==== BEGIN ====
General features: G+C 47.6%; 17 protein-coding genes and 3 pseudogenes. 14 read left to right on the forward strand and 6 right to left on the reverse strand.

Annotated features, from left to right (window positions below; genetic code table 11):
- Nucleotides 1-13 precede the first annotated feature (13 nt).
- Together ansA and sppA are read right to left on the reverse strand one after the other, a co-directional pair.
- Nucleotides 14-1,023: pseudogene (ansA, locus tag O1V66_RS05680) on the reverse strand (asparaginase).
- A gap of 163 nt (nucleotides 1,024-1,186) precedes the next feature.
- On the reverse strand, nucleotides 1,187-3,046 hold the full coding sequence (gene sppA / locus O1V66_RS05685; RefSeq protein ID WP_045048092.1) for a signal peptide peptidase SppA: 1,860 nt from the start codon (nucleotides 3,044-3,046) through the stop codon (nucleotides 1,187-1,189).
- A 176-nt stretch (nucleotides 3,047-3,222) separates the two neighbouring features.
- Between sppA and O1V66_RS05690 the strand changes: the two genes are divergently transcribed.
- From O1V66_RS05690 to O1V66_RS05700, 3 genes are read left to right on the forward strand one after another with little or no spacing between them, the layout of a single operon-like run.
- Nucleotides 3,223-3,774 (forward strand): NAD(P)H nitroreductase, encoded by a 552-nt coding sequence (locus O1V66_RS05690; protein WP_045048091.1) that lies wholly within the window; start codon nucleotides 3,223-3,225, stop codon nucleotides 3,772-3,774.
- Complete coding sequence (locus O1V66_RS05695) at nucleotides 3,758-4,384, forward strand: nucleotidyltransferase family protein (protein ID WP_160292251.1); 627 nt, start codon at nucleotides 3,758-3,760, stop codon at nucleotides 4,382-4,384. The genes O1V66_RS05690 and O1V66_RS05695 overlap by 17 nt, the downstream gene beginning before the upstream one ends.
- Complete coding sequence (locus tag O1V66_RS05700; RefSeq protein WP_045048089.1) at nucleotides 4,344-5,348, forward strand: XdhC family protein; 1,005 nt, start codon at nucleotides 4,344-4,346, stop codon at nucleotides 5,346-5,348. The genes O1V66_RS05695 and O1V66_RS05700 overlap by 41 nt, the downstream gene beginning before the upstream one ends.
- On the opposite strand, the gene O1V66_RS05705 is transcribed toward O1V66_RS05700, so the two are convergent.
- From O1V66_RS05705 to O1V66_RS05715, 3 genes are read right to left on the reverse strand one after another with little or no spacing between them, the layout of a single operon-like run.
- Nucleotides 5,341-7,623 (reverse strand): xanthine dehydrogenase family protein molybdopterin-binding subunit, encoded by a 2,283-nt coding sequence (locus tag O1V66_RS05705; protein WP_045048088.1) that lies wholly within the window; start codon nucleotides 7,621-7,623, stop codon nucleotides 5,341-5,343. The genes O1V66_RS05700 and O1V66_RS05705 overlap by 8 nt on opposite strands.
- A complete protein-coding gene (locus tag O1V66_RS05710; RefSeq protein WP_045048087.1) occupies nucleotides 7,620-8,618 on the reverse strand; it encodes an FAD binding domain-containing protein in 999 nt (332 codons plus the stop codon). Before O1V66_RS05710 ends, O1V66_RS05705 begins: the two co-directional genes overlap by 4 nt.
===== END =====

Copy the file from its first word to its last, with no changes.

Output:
General features: G+C 47.6%; 17 protein-coding genes and 3 pseudogenes. 14 read left to right on the forward strand and 6 right to left on the reverse strand.

Annotated features, from left to right (window positions below; genetic code table 11):
- Nucleotides 1-13 precede the first annotated feature (13 nt).
- Together ansA and sppA are read right to left on the reverse strand one after the other, a co-directional pair.
- Nucleotides 14-1,023: pseudogene (ansA, locus tag O1V66_RS05680) on the reverse strand (asparaginase).
- A gap of 163 nt (nucleotides 1,024-1,186) precedes the next feature.
- On the reverse strand, nucleotides 1,187-3,046 hold the full coding sequence (gene sppA / locus O1V66_RS05685; RefSeq protein ID WP_045048092.1) for a signal peptide peptidase SppA: 1,860 nt from the start codon (nucleotides 3,044-3,046) through the stop codon (nucleotides 1,187-1,189).
- A 176-nt stretch (nucleotides 3,047-3,222) separates the two neighbouring features.
- Between sppA and O1V66_RS05690 the strand changes: the two genes are divergently transcribed.
- From O1V66_RS05690 to O1V66_RS05700, 3 genes are read left to right on the forward strand one after another with little or no spacing between them, the layout of a single operon-like run.
- Nucleotides 3,223-3,774 (forward strand): NAD(P)H nitroreductase, encoded by a 552-nt coding sequence (locus O1V66_RS05690; protein WP_045048091.1) that lies wholly within the window; start codon nucleotides 3,223-3,225, stop codon nucleotides 3,772-3,774.
- Complete coding sequence (locus O1V66_RS05695) at nucleotides 3,758-4,384, forward strand: nucleotidyltransferase family protein (protein ID WP_160292251.1); 627 nt, start codon at nucleotides 3,758-3,760, stop codon at nucleotides 4,382-4,384. The genes O1V66_RS05690 and O1V66_RS05695 overlap by 17 nt, the downstream gene beginning before the upstream one ends.
- Complete coding sequence (locus tag O1V66_RS05700; RefSeq protein WP_045048089.1) at nucleotides 4,344-5,348, forward strand: XdhC family protein; 1,005 nt, start codon at nucleotides 4,344-4,346, stop codon at nucleotides 5,346-5,348. The genes O1V66_RS05695 and O1V66_RS05700 overlap by 41 nt, the downstream gene beginning before the upstream one ends.
- On the opposite strand, the gene O1V66_RS05705 is transcribed toward O1V66_RS05700, so the two are convergent.
- From O1V66_RS05705 to O1V66_RS05715, 3 genes are read right to left on the reverse strand one after another with little or no spacing between them, the layout of a single operon-like run.
- Nucleotides 5,341-7,623 (reverse strand): xanthine dehydrogenase family protein molybdopterin-binding subunit, encoded by a 2,283-nt coding sequence (locus tag O1V66_RS05705; protein WP_045048088.1) that lies wholly within the window; start codon nucleotides 7,621-7,623, stop codon nucleotides 5,341-5,343. The genes O1V66_RS05700 and O1V66_RS05705 overlap by 8 nt on opposite strands.
- A complete protein-coding gene (locus tag O1V66_RS05710; RefSeq protein WP_045048087.1) occupies nucleotides 7,620-8,618 on the reverse strand; it encodes an FAD binding domain-containing protein in 999 nt (332 codons plus the stop codon). Before O1V66_RS05710 ends, O1V66_RS05705 begins: the two co-directional genes overlap by 4 nt.